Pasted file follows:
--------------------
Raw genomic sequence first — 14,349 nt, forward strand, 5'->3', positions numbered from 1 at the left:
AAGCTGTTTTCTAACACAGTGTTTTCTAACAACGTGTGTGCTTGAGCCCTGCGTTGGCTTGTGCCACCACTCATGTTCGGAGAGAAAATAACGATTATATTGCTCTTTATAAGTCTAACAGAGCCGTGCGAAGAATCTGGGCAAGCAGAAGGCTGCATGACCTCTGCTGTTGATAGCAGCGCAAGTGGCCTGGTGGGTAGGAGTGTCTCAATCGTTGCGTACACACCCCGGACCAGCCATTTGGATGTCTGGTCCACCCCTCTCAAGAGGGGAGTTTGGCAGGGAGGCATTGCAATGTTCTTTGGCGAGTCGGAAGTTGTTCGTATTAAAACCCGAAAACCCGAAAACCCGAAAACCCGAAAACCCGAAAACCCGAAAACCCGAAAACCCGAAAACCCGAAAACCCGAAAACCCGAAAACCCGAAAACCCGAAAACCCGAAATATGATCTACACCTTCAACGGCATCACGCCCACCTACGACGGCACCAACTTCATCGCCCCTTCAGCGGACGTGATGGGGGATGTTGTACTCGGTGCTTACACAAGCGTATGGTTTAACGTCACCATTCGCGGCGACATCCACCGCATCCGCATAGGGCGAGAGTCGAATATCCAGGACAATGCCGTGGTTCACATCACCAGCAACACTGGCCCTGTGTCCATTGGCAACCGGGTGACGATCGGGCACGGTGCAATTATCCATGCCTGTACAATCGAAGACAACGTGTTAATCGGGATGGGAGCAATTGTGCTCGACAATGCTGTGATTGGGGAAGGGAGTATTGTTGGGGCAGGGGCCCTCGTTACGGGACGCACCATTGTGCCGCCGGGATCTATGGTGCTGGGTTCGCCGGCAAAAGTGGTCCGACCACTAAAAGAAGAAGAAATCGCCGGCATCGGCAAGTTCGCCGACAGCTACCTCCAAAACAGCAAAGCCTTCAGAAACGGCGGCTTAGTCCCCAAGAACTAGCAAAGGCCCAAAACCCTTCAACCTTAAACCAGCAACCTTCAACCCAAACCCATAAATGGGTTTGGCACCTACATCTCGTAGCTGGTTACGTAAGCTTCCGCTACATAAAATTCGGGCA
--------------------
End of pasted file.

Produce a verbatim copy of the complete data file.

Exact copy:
Raw genomic sequence first — 14,349 nt, forward strand, 5'->3', positions numbered from 1 at the left:
AAGCTGTTTTCTAACACAGTGTTTTCTAACAACGTGTGTGCTTGAGCCCTGCGTTGGCTTGTGCCACCACTCATGTTCGGAGAGAAAATAACGATTATATTGCTCTTTATAAGTCTAACAGAGCCGTGCGAAGAATCTGGGCAAGCAGAAGGCTGCATGACCTCTGCTGTTGATAGCAGCGCAAGTGGCCTGGTGGGTAGGAGTGTCTCAATCGTTGCGTACACACCCCGGACCAGCCATTTGGATGTCTGGTCCACCCCTCTCAAGAGGGGAGTTTGGCAGGGAGGCATTGCAATGTTCTTTGGCGAGTCGGAAGTTGTTCGTATTAAAACCCGAAAACCCGAAAACCCGAAAACCCGAAAACCCGAAAACCCGAAAACCCGAAAACCCGAAAACCCGAAAACCCGAAAACCCGAAAACCCGAAAACCCGAAAACCCGAAATATGATCTACACCTTCAACGGCATCACGCCCACCTACGACGGCACCAACTTCATCGCCCCTTCAGCGGACGTGATGGGGGATGTTGTACTCGGTGCTTACACAAGCGTATGGTTTAACGTCACCATTCGCGGCGACATCCACCGCATCCGCATAGGGCGAGAGTCGAATATCCAGGACAATGCCGTGGTTCACATCACCAGCAACACTGGCCCTGTGTCCATTGGCAACCGGGTGACGATCGGGCACGGTGCAATTATCCATGCCTGTACAATCGAAGACAACGTGTTAATCGGGATGGGAGCAATTGTGCTCGACAATGCTGTGATTGGGGAAGGGAGTATTGTTGGGGCAGGGGCCCTCGTTACGGGACGCACCATTGTGCCGCCGGGATCTATGGTGCTGGGTTCGCCGGCAAAAGTGGTCCGACCACTAAAAGAAGAAGAAATCGCCGGCATCGGCAAGTTCGCCGACAGCTACCTCCAAAACAGCAAAGCCTTCAGAAACGGCGGCTTAGTCCCCAAGAACTAGCAAAGGCCCAAAACCCTTCAACCTTAAACCAGCAACCTTCAACCCAAACCCATAAATGGGTTTGGCACCTACATCTCGTAGCTGGTTACGTAAGCTTCCGCTACATAAAATTCGGGCA